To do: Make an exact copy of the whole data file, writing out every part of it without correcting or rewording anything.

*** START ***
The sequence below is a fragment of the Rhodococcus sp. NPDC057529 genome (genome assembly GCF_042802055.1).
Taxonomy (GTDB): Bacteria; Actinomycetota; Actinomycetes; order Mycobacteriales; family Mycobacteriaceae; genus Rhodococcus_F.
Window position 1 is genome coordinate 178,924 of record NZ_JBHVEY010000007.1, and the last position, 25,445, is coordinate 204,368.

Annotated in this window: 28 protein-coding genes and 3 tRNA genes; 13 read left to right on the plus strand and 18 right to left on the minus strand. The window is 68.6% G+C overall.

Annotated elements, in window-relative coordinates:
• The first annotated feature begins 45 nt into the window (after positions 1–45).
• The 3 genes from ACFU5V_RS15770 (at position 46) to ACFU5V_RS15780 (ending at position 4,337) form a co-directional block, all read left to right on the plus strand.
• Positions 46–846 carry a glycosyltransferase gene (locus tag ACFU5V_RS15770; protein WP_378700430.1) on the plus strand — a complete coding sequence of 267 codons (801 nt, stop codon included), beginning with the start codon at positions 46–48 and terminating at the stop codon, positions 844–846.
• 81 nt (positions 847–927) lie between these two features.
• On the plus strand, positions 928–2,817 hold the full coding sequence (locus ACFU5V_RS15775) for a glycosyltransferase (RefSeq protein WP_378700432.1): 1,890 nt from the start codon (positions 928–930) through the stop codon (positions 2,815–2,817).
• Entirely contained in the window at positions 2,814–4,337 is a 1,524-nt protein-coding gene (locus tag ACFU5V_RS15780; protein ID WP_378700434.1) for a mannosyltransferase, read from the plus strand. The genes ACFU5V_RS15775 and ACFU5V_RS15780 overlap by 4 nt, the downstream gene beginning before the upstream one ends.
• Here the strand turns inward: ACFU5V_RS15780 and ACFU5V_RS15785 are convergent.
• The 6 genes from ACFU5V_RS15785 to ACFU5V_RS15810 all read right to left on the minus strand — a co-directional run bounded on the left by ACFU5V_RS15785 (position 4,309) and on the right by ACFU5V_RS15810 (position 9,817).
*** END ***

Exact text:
The sequence below is a fragment of the Rhodococcus sp. NPDC057529 genome (genome assembly GCF_042802055.1).
Taxonomy (GTDB): Bacteria; Actinomycetota; Actinomycetes; order Mycobacteriales; family Mycobacteriaceae; genus Rhodococcus_F.
Window position 1 is genome coordinate 178,924 of record NZ_JBHVEY010000007.1, and the last position, 25,445, is coordinate 204,368.

Annotated in this window: 28 protein-coding genes and 3 tRNA genes; 13 read left to right on the plus strand and 18 right to left on the minus strand. The window is 68.6% G+C overall.

Annotated elements, in window-relative coordinates:
• The first annotated feature begins 45 nt into the window (after positions 1–45).
• The 3 genes from ACFU5V_RS15770 (at position 46) to ACFU5V_RS15780 (ending at position 4,337) form a co-directional block, all read left to right on the plus strand.
• Positions 46–846 carry a glycosyltransferase gene (locus tag ACFU5V_RS15770; protein WP_378700430.1) on the plus strand — a complete coding sequence of 267 codons (801 nt, stop codon included), beginning with the start codon at positions 46–48 and terminating at the stop codon, positions 844–846.
• 81 nt (positions 847–927) lie between these two features.
• On the plus strand, positions 928–2,817 hold the full coding sequence (locus ACFU5V_RS15775) for a glycosyltransferase (RefSeq protein WP_378700432.1): 1,890 nt from the start codon (positions 928–930) through the stop codon (positions 2,815–2,817).
• Entirely contained in the window at positions 2,814–4,337 is a 1,524-nt protein-coding gene (locus tag ACFU5V_RS15780; protein ID WP_378700434.1) for a mannosyltransferase, read from the plus strand. The genes ACFU5V_RS15775 and ACFU5V_RS15780 overlap by 4 nt, the downstream gene beginning before the upstream one ends.
• Here the strand turns inward: ACFU5V_RS15780 and ACFU5V_RS15785 are convergent.
• The 6 genes from ACFU5V_RS15785 to ACFU5V_RS15810 all read right to left on the minus strand — a co-directional run bounded on the left by ACFU5V_RS15785 (position 4,309) and on the right by ACFU5V_RS15810 (position 9,817).